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Almost 1.2 million people in the world are killed each year and 20-50 million are injured or disabled. Out of these, 85 percent are from developing countries, but ¾ of these causalities is from the sub-Saharan region. Most people are unaware that road traffic injuries are a leading cause of disability. In Uganda recent statistics indicate that some 17,000 accidents are recorded yearly, up from 12,000 in 2000.

Road accidents claim up to 2,000 lives annually. This is largely attributed to poor road designs, failure to observe traffic laws and general lack of information on how best people can use roads.
It’s estimated that Uganda loses up to $200 million annually due to traffic accidents.

Accidents disproportionately affect the younger population in our societies, thereby negatively impacting on years of productive work.
Reports from Mulago Hospital alone indicate a great influx of boda boda accident victims. The boda boda phenomenon was a sudden birth of means of transport in Uganda that wasn’t planned for at all.
People have since embraced it as a quick means of transport, considering the traffic jams in the city. Some places are not easily accessible with a taxi, so boda boda becomes an inevitable alternative. With no training at all, these guys are ready to take any chances to arrive at their destination.

This kind of situation requires scientific solutions not blaming different parties/stakeholders. We must appreciate that road traffic safety is a challenge world over but more of a disaster in developing countries, especially in sub-Saharan Africa.

Researchers have indicated the 3 E’s (Engineering, Enforcement and Education) as the most effective and legitimate measures to deal with the problem. Our road designs are still lacking with no adequate facilities for all road users, no separation of traffic, and without the necessary traffic calming measures. This makes the Engineering part lacking. Road infrastructure improvements and the introduction of procedures can make a remarkable contribution towards reducing the consequences and seriousness of road accidents. By giving roads an explicit configuration, designers can influence road user behaviour.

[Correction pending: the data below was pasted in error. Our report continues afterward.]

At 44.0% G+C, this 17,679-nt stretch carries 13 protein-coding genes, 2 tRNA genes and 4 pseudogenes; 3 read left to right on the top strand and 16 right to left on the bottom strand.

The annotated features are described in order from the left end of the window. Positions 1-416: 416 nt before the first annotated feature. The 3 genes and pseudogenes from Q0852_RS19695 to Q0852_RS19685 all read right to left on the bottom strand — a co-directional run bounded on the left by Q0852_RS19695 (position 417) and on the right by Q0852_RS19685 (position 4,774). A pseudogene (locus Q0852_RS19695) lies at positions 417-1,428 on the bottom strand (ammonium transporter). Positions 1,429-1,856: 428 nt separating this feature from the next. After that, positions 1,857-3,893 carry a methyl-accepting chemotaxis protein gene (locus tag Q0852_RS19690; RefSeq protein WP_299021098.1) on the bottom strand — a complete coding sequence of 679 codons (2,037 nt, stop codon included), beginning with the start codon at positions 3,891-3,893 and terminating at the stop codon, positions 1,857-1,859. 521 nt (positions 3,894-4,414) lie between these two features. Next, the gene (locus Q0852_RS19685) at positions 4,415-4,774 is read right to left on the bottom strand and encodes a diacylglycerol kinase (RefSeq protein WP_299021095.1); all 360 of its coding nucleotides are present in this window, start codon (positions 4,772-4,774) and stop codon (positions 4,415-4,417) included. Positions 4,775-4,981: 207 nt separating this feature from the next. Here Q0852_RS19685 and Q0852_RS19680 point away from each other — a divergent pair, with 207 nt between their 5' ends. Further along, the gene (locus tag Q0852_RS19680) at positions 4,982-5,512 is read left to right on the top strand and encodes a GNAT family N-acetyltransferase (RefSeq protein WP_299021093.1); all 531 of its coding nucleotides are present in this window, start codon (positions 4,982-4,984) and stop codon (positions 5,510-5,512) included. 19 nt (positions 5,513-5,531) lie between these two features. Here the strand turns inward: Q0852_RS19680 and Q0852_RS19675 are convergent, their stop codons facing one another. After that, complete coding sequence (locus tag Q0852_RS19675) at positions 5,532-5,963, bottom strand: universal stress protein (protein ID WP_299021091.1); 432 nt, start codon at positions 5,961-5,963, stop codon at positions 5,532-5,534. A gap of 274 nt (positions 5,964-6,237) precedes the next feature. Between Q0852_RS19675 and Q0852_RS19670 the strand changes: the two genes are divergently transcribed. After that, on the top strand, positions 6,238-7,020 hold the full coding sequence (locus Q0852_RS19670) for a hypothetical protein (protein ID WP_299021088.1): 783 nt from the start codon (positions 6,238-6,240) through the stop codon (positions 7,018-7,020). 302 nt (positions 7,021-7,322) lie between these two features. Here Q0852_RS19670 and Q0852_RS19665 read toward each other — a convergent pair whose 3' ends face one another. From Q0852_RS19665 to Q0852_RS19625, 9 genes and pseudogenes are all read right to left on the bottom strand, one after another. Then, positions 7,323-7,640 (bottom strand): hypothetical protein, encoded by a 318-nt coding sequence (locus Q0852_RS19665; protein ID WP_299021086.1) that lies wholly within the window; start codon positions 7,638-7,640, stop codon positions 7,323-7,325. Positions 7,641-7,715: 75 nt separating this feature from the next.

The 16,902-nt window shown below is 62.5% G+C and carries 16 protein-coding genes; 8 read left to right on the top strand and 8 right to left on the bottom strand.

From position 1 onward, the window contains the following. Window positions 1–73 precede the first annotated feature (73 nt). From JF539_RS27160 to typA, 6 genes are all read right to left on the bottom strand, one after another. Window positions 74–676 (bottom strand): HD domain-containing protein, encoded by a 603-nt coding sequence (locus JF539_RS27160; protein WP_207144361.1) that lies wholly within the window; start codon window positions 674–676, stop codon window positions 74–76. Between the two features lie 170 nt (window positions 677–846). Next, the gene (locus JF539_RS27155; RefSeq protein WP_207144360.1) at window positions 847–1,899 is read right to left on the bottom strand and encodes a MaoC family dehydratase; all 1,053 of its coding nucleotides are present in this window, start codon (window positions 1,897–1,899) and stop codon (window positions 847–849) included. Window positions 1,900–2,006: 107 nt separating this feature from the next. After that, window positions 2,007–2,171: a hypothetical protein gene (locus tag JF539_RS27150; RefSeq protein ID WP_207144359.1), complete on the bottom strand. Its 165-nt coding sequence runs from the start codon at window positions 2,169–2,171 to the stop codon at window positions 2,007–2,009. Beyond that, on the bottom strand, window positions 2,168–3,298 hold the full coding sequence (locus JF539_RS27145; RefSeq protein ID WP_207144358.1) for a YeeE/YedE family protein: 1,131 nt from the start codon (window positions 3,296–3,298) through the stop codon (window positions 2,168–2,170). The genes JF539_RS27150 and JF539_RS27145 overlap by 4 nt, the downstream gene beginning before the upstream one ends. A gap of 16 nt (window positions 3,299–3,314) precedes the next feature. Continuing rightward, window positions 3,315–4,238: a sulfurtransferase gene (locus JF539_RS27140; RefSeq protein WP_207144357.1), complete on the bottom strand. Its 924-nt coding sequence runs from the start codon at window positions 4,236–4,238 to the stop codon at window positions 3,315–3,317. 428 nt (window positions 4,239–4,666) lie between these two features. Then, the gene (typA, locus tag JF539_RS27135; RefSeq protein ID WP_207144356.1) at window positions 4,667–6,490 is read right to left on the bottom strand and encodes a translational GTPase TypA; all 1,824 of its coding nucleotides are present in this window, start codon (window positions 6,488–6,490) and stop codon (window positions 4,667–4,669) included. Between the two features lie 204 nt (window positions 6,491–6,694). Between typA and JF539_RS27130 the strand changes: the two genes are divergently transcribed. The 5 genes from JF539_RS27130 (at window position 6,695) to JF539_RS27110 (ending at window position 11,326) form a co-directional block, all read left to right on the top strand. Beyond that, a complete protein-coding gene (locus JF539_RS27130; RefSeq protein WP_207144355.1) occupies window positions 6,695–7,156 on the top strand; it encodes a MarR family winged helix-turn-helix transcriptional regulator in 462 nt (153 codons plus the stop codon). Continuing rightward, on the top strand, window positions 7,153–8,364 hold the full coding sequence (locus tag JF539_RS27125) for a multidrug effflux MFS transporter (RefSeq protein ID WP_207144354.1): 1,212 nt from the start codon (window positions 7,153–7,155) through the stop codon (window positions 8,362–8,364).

Roads that are self-explaining and easy to use improve driver behaviour. The creation of a forgiving environment, e.g. side barrier, is also significant in reducing serious injuries.
There is always need to carry out a systematic safety impact assessment, especially on newly built roads, but also on the already existing ones. This calls for an effective road safety audit department.

Education, sensitisation/awareness campaigns about the consequences of not complying with road safety regulations is a vital component as it will influence road user behaviour and change people’s attitudes.

Driving licence legislation is very important as it facilitates people’s freedom of movement and permits targeted improvements in driver behaviour, in particular through driving tests to obtain a driving licence. The minimum requirements for this have to be made much more stringent.

Uganda today has to inevitably rely heavily on the third E - Enforcement as an immediate and much more effective measure. Thanks to the Police Force that has beefed up enforcement by introducing more traffic officers, especially in Kampala City, although some of these young ladies look too polite to battle it out with some of the notorious taxi drivers. The [traffic officers need] to get tough on over-speeding on highways, strongly penalise those who overtake dangerously, and decisively deal with DMCs to reduce the carnage.

It’s also important to take note of the most important and missing link here, i.e. political will. A vivid example is the former French President Jacques Chirac who clearly stated in his manifesto that he was going to ensure accident reduction during his term of office. His efforts realised a 40% decline in accidents in France.

Some African countries like Ghana, Botswana and Nigeria are registering tremendous improvement in road safety mainly because of the extent to which top politicians have prioritised this.
This reminds me of Uganda’s success on HIV/AIDS. The world now knows that it was basically because of President Museveni’s initiative and this has in fact collected the big man tremendous awards and international recognition. These efforts brought down the prevalence rate.

If the President takes a lead on this, we shall definitely see many changes.
Road accidents will be the third leading cause of death by 2020, according to the World Health Organisation, if business remains as usual. Efforts to deal with the phenomenon have to be stepped up.

Ronnie Kabuye Ssebunya, The author is road traffic safety expert, Lund University Sweden. This e-mail address is being protected from spambots. You need JavaScript enabled to view it


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